Iconic Style: RAF Pilot, 1942

Hero iconicstyleraffb.jpg?ixlib=rails 2.1

May 30, 2013 | By Matthew Ankeny

The first in a series where we unearth the story and style behind iconic photos.

Between missions, a Royal Air Force pilot sits for a clip. He’s reading John Buchan’s Greenmantle, a sequel to The 39 Steps (popularized by Hitchcock’s 1935 film noir). He’s smoking a pipe, legs crossed—casual. He’s relaxed. He’s composed. He’s a gentleman.

The pilot's name is Francis Richard Lee Mellersh (sorry to spoil the rumor, but it’s not Simon Pegg). He left his Oxford education to fly for the RAF. He was twice awarded Britain’s Distinguished Flying Cross. He was an Air Vice-Marshall and Assistant Chief of the Defence Staff. He died at 72. His daughter, according to The Daily Beast, describes him as a modest, laid-back man who spoke little of the war. He lived boldly and quietly, in the demure way of the British.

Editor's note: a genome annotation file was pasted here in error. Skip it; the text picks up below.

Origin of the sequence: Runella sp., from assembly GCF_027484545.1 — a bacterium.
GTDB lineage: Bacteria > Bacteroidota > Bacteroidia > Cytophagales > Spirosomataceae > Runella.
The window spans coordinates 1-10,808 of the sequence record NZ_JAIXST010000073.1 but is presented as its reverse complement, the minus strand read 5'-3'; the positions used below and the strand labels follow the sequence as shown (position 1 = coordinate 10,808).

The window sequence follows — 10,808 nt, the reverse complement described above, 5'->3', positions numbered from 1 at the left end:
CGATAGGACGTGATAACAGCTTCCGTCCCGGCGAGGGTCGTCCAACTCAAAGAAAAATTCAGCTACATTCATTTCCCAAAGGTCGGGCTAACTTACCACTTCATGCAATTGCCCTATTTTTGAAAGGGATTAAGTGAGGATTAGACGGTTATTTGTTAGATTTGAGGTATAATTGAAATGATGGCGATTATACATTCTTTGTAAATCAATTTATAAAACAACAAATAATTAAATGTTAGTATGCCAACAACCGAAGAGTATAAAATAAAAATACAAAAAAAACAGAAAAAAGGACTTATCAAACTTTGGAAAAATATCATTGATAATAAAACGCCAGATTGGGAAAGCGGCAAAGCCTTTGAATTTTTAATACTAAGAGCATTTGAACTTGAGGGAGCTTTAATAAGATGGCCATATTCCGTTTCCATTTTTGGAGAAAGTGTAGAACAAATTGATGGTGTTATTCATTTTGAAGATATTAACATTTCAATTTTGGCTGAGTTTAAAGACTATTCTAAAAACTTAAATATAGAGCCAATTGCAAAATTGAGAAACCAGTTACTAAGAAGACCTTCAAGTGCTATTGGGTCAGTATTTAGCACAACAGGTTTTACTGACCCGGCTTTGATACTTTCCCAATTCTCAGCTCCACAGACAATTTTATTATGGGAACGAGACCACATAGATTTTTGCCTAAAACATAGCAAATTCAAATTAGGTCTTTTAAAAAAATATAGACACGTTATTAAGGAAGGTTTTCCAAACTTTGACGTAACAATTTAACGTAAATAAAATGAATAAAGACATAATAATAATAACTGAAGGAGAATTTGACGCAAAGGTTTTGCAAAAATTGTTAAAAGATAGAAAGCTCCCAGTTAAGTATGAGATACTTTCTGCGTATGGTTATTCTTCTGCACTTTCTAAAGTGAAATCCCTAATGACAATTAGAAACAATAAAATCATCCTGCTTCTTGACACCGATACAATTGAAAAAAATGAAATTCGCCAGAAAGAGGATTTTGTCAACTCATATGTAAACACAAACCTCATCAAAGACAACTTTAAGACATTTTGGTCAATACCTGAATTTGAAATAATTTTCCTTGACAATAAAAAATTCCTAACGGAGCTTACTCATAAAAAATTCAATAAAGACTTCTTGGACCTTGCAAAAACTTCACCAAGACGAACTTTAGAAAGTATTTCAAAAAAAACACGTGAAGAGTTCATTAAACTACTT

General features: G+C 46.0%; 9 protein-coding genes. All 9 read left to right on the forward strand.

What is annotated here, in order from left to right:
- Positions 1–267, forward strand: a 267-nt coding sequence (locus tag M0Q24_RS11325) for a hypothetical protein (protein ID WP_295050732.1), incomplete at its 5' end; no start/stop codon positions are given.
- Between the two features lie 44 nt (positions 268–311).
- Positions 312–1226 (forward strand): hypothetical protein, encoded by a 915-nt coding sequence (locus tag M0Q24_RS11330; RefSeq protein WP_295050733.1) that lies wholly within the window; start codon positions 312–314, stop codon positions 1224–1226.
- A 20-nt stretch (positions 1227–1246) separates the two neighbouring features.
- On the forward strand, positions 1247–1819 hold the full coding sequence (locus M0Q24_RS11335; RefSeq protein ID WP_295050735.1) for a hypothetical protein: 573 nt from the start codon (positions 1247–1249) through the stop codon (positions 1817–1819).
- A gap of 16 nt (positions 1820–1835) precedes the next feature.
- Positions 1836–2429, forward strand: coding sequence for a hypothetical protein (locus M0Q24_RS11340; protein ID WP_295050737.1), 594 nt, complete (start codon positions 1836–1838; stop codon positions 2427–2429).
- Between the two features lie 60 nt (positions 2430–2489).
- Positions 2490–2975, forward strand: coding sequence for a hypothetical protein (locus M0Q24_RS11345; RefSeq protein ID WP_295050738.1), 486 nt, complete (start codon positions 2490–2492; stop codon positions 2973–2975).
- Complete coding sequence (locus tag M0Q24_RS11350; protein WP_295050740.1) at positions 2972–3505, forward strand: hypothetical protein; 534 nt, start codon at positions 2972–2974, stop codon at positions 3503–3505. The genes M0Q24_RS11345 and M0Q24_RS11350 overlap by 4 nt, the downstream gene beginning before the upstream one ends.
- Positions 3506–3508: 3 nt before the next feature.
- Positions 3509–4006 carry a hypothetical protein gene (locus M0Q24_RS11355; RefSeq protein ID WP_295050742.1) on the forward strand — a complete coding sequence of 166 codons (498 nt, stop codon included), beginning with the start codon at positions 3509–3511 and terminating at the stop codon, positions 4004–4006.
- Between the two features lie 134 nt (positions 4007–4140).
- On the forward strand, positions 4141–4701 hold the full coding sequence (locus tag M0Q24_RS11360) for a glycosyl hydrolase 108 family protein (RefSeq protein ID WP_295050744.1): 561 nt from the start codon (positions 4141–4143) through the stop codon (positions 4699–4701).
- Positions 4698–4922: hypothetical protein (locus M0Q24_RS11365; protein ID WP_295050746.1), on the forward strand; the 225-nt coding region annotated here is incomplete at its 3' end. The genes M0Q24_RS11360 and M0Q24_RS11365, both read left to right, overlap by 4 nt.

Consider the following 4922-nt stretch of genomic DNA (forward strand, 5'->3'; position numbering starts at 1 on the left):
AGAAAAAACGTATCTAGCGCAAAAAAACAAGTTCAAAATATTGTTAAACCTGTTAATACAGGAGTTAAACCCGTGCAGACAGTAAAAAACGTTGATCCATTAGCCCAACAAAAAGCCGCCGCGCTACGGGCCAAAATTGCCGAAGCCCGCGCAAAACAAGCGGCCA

Mellersh was the son of Sir Francis John Williamson Mellersh, an accomplished pilot who helped down the Red Baron in WWI. Mellersh’s family, in line with their valor, made a keepsake box from wood of the Baron’s propeller. Everything surrounding the image fits the story, as Mellersh embodies the class, boldness and style of the time.

We went a step further to equip your own journey to iconicism. The guide is below:


Buchan’s book is available digitally by public domain, or you can get the hardcover at Amazon. For Mellersh’s footwear, get recreated 1930s-era RAF boots from Lewis Leathers. As every gentleman enjoys a good smoke, pick up an English Estate Pipe, complimented with the best flame on the island, a Dunhill lighter. As for the barber’s style, represent the Empire with Britain’s own Barbour Heritage Faldale Shirt, matched with Banana Republic’s Classic Sweater Vest and paired perfectly with the Apolis Chambray Tie.